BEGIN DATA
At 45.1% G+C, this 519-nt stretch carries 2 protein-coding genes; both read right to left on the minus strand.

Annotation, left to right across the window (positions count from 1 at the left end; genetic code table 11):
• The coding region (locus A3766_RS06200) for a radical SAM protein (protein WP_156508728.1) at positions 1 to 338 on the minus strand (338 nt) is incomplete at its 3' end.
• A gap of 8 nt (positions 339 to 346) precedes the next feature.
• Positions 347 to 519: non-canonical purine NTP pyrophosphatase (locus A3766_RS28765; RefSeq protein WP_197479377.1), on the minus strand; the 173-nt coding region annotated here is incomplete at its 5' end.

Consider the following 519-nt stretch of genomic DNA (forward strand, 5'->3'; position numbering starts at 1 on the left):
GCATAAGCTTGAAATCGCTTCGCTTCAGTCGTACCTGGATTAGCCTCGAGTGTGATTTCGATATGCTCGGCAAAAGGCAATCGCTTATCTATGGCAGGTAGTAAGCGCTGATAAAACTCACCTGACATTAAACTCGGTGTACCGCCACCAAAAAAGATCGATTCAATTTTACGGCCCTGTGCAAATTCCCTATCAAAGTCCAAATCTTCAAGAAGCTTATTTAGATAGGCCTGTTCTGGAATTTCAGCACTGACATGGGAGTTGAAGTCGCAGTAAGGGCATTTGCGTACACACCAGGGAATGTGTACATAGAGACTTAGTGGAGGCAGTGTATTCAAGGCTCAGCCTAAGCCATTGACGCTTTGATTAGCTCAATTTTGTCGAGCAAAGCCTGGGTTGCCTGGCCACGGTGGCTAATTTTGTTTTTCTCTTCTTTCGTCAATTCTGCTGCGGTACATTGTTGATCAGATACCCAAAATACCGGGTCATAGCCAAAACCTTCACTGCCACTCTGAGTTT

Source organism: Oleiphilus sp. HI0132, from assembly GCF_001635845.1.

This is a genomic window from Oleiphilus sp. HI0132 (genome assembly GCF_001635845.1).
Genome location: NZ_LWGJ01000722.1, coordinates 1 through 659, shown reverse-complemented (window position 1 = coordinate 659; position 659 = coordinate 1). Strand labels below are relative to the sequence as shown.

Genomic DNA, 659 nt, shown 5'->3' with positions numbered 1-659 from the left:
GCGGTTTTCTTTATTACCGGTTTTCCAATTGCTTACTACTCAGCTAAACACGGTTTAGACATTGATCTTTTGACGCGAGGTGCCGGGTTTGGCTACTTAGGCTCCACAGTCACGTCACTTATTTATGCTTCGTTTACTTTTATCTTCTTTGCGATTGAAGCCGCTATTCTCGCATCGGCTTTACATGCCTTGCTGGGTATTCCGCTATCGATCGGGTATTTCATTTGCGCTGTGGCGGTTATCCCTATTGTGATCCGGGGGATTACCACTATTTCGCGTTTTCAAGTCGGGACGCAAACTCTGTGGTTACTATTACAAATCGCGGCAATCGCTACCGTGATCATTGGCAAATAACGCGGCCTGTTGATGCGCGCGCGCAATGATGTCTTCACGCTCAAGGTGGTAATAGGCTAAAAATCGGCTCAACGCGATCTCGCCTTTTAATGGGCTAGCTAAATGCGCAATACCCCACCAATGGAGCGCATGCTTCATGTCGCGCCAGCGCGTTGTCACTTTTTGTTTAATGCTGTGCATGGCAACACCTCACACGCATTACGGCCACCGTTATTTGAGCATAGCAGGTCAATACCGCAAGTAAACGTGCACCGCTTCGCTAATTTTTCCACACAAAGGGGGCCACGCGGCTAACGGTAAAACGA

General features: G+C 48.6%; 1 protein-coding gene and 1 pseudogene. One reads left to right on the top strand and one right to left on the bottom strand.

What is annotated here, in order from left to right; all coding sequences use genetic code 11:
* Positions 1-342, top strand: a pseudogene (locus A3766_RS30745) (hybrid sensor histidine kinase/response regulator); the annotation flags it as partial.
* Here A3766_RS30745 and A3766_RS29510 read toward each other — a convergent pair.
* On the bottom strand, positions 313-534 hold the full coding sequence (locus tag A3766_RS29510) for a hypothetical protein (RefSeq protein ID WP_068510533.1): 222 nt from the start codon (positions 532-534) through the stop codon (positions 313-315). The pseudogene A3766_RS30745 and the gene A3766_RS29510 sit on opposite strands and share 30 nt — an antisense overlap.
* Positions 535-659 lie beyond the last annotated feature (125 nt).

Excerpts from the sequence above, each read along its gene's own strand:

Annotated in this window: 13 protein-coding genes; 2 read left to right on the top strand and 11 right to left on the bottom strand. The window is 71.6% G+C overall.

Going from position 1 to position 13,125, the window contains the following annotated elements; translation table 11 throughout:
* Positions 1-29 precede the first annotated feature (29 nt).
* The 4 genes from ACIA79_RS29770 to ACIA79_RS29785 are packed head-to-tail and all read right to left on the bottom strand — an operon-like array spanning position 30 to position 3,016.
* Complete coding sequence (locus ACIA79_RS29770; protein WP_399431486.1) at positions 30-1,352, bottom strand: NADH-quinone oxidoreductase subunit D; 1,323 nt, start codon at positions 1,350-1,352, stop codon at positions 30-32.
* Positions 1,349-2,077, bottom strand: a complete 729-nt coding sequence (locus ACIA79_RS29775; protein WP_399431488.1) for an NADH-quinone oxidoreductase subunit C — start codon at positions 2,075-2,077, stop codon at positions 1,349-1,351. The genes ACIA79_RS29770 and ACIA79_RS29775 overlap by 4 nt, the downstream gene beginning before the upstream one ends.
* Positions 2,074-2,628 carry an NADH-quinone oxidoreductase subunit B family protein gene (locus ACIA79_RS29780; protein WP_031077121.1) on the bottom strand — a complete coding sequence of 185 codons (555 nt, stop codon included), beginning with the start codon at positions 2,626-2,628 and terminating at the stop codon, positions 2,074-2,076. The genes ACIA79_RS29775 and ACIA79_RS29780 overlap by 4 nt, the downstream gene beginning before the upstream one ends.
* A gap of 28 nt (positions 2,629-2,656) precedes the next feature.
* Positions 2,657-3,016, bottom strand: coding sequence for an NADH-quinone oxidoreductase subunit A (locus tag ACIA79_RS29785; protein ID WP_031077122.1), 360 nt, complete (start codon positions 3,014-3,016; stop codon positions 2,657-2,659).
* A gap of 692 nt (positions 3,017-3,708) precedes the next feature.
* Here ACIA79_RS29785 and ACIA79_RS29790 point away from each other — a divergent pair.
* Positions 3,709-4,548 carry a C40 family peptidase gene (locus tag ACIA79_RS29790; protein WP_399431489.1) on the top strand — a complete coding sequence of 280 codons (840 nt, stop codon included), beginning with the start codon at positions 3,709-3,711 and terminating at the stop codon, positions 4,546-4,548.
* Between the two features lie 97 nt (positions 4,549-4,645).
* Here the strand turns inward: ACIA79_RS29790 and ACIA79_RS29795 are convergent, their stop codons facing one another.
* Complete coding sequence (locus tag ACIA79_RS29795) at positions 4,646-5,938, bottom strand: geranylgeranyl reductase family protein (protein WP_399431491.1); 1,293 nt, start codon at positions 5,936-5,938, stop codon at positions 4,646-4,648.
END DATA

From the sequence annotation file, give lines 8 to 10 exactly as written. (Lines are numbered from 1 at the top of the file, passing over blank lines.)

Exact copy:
Source organism: Oleiphilus sp. HI0132, from assembly GCF_001635845.1.

This is a genomic window from Oleiphilus sp. HI0132 (genome assembly GCF_001635845.1).
Genome location: NZ_LWGJ01000722.1, coordinates 1 through 659, shown reverse-complemented (window position 1 = coordinate 659; position 659 = coordinate 1). Strand labels below are relative to the sequence as shown.